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Teens who eat junk food could have long-term memory problems: study – New York Post

2 minutes, 22 seconds Read

Here’s some food for thought — literally. 

Teens who eat a junk-food diet high in fat and sugar could suffer from long-lasting brain damage — specifically memory impairment, according to a recent study done on rats from the University of Southern California. 

Researchers fed rats a high-fat diet, then ran them through a series of memory tests and tracked their levels of a neurotransmitter that is related to memory and learning.

“What we see not just in this paper, but in some of our other recent work, is that if these rats grew up on this junk food diet, then they have these memory impairments that don’t go away,” Scott Kanoski, a professor of biological sciences at the USC Dornsife College of Letters, Arts and Sciences, said in a USC press release. 


A study from USC found that diet can have an impact on memory.
A study from the University of Southern California found that diet can have an impact on memory. Prostock-studio – stock.adobe.com

“If you just simply put them on a healthy diet, these effects unfortunately last well into adulthood,” he added.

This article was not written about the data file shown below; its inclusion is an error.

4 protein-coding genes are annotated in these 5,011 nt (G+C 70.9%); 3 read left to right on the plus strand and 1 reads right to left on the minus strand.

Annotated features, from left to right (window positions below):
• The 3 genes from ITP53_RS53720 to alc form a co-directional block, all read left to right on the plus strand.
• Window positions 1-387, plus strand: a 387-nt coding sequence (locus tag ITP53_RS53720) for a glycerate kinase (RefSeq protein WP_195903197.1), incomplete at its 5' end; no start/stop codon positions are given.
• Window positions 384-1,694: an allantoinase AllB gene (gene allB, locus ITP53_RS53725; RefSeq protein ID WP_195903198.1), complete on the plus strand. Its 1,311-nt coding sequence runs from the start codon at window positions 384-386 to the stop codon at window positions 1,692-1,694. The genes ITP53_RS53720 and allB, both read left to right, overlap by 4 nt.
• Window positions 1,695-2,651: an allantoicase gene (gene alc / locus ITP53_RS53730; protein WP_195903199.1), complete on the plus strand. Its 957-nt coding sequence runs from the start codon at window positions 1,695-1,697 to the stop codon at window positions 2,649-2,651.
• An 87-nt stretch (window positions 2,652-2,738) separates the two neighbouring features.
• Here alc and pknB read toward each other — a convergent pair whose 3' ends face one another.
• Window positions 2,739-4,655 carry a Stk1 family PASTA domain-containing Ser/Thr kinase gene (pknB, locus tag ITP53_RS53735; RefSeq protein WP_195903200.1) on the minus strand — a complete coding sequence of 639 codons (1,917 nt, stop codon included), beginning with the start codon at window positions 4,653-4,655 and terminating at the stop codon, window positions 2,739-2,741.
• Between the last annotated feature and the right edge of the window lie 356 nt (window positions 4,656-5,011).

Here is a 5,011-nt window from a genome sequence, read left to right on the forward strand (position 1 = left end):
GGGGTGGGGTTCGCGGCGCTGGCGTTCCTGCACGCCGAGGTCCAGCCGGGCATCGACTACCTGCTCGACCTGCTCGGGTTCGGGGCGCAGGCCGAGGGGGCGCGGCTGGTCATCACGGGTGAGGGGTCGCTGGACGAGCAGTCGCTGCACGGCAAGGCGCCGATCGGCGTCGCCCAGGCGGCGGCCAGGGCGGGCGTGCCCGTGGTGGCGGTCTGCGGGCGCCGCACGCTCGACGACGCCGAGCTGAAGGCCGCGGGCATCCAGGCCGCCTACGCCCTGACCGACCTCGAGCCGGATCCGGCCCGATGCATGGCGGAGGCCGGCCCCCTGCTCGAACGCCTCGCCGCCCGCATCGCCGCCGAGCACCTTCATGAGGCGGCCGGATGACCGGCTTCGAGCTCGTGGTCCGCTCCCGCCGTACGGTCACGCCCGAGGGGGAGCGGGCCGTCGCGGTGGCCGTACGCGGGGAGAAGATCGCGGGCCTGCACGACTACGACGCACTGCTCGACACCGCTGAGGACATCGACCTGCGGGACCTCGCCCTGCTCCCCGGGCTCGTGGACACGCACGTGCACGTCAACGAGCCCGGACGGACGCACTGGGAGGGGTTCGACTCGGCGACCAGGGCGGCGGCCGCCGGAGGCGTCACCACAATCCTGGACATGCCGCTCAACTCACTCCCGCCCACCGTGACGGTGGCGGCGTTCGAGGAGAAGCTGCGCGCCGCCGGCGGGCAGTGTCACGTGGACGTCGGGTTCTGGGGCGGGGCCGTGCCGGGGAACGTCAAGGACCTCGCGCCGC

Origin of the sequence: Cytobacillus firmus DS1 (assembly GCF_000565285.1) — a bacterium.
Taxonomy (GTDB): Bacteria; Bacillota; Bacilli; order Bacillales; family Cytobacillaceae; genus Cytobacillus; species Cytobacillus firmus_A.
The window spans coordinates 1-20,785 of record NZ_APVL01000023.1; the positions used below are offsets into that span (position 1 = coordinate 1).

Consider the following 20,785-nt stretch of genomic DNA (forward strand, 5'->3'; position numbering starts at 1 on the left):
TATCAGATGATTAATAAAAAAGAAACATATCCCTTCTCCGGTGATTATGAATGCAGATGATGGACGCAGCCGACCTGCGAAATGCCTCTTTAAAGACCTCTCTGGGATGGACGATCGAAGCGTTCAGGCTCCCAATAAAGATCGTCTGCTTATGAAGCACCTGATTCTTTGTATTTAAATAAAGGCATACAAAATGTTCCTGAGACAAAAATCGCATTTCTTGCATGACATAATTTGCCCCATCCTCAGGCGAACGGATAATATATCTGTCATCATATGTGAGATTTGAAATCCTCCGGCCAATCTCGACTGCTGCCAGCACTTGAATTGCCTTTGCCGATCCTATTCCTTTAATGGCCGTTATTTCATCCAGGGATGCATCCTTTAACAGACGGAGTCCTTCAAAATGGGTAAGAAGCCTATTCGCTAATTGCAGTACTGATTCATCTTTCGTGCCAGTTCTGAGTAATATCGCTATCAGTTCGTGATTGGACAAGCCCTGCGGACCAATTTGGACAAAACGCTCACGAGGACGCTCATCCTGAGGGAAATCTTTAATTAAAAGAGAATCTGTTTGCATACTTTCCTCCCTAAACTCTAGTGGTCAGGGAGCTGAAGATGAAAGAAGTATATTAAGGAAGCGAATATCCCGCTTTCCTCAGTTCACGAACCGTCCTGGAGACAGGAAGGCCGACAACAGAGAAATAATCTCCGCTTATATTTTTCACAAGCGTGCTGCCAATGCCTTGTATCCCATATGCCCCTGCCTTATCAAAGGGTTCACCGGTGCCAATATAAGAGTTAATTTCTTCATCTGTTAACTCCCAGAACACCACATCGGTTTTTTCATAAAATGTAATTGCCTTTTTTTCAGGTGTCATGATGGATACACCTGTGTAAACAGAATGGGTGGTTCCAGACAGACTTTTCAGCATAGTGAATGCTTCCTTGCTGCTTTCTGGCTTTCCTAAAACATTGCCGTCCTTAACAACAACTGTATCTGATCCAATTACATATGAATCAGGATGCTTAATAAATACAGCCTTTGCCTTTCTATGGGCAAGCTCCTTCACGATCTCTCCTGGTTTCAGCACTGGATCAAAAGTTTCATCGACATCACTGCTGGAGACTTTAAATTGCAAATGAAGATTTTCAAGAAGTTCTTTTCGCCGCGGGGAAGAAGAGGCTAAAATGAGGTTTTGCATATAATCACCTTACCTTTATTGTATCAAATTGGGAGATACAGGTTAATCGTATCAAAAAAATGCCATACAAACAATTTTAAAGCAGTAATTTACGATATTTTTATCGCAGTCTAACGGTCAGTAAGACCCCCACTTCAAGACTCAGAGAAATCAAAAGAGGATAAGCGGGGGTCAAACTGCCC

The study used existing research on Alzheimer’s disease, a type of dementia that impacts thinking, behavior and memory, according to the Alzheimer’s Association.

People with Alzheimer’s have lower levels of a brain neurotransmitter called acetylcholine, which plays an important role in involuntary muscle movement, arousal, learning and attention.

The research team studied the acetylcholine levels in rats on a fatty and sugary diet compared to rats in a control group by tracking their brain responses to memory-testing activities such as finding a new object In a different location. Rats in the control group were able to recognize new objects whereas rats in the junk food group couldn’t remember them.

Kanoski said that adolescence is a time when the brain is developing so they wondered about the impact of an unhealthy Western diet on brain development — and whether or not the effects are reversible. 

“I don’t know how to say this without sounding like Cassandra and doom and gloom,” Kanoski explained. 

“But unfortunately, some things that may be more easily reversible during adulthood are less reversible when they are occurring during childhood.”

In another round of the study, Kanoski said they were able to reverse memory damage when giving rats certain medications that mimicked acetylcholine. 


Diets high in fat and sugar are bad for the brain.
Diets high in fat and sugar are bad for the brain, per new USC research. beats_ – stock.adobe.com

When the medication was given to the part of the brain that controls memory, called the hippocampus, rats’ memory was restored. 

Kanoski said that more research is needed to find out how the damage can be reversed without medication. 

Junk food is more than bad for brain health. A study from earlier this year found a link between ultra-processed foods and over 30 health complications, including depression, sleep disturbances and death related to cardiovascular disease.

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